The first question:
Would you say something about your father’s death yesterday?
It was not a death at all. Or it was the total death. And both mean the same thing. I was hoping that he would die in this way. He died a death that everybody should be ambitious for; he died in samadhi, he died utterly detached from the body and the mind.
I went to see him only three times during this whole month he was in the hospital. Whenever I felt that he was just on the verge, I went to see him. The first two times I was a little afraid that if he died he would have to be born again; a little attachment to the body was there. His meditation was deepening every day, but a few chains with the body were still intact, were not broken.
Yesterday I went to see him. I was immensely happy that now he could die a right death. He was no longer concerned with the body. Yesterday, early in the morning at three o’clock, he attained his first glimpse of the eternal – and immediately he became aware that now he was going to die. This was the first time he had called me to come; the other two times I had gone on my own. Yesterday he called me to come because he was certain that he was going to die. He wanted to say good-bye, and he said it beautifully – with no tears in the eyes, with no longing for life anymore.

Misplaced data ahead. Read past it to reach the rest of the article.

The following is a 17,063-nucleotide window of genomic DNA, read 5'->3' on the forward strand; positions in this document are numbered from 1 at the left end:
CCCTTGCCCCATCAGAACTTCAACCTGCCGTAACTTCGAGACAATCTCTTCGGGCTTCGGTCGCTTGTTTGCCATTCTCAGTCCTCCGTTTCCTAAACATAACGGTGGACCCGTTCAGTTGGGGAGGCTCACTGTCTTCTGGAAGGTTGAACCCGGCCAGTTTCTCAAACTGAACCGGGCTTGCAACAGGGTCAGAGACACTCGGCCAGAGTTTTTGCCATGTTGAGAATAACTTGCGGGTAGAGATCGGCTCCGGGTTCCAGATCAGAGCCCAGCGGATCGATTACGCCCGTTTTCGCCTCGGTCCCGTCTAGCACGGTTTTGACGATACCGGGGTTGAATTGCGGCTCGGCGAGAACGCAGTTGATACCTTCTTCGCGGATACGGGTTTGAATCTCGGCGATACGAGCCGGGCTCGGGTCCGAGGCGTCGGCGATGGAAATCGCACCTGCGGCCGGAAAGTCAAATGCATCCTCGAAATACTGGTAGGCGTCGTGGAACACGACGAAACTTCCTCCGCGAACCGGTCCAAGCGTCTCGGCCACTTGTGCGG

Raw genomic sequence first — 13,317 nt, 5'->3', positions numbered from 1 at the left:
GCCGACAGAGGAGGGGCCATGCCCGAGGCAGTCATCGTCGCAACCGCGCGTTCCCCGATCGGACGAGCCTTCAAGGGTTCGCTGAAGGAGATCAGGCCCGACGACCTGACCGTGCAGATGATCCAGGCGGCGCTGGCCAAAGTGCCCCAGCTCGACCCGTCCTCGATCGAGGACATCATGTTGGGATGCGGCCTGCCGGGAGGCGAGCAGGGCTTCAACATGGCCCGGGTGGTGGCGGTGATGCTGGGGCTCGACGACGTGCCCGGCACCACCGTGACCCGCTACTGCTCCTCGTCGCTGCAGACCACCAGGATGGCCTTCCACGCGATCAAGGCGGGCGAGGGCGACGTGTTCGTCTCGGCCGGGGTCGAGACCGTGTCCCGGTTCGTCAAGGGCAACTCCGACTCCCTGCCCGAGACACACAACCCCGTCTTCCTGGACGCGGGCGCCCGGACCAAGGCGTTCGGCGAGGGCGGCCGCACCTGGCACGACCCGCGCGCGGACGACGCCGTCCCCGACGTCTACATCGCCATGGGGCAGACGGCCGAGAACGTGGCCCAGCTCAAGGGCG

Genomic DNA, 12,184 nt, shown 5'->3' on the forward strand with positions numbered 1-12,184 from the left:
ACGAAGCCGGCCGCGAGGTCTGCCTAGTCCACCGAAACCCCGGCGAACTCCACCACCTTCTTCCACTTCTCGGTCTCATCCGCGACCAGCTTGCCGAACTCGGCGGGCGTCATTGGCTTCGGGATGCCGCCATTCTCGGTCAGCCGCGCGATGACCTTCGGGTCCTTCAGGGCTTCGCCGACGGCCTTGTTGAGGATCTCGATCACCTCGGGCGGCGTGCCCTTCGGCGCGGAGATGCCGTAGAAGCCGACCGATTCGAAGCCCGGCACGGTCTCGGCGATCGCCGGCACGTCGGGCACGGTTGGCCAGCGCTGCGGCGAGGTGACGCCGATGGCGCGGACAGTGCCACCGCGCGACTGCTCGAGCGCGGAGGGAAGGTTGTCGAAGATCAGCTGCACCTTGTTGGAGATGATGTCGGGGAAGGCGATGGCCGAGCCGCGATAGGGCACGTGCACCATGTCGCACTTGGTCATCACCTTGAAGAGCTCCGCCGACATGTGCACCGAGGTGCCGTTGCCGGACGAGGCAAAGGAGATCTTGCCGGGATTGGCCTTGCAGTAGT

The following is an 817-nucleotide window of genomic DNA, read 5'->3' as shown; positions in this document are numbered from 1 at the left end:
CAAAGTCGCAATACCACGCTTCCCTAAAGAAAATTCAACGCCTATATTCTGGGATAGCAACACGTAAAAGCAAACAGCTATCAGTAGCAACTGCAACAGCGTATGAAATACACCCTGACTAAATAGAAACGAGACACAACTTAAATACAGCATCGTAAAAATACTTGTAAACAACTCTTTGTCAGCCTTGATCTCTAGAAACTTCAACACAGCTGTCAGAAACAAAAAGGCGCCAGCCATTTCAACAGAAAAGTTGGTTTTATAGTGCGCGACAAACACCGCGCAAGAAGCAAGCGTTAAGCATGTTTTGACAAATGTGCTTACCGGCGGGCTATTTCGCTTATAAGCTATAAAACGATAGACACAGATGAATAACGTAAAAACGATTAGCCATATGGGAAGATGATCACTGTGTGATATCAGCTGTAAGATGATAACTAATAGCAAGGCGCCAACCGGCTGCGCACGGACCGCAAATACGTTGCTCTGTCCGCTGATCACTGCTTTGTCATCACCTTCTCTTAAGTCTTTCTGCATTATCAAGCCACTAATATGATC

Hence, in a way it is not a death but a birth into eternity. He died in time and was born into eternity. Or it is a total death – total in the sense that now he will not be coming anymore. And that is the ultimate achievement; there is nothing higher than it.
He left the world in utter silence, in joy, in peace. He left the world like a lotus flower – it was worth celebrating. And these are the occasions for you to learn how to live and how to die. Each death should be a celebration, but it can be a celebration only if it leads you to higher planes of existence.
He died enlightened. And that’s how I would like each of my sannyasins to die. Life is ugly if you are unenlightened, and even death becomes beautiful if you are enlightened. Life is ugly if you are unenlightened because it is a misery, a hell. Death becomes a door to the divine if you are enlightened; it is no longer a misery, it is no longer a hell. In fact, on the contrary, it is getting out of all hell, out of all misery.
I am immensely glad that he died the way he died. Remember it: as meditation deepens, you become farther and farther away from your body-mind composite. And when meditation reaches its ultimate peak, you can see everything.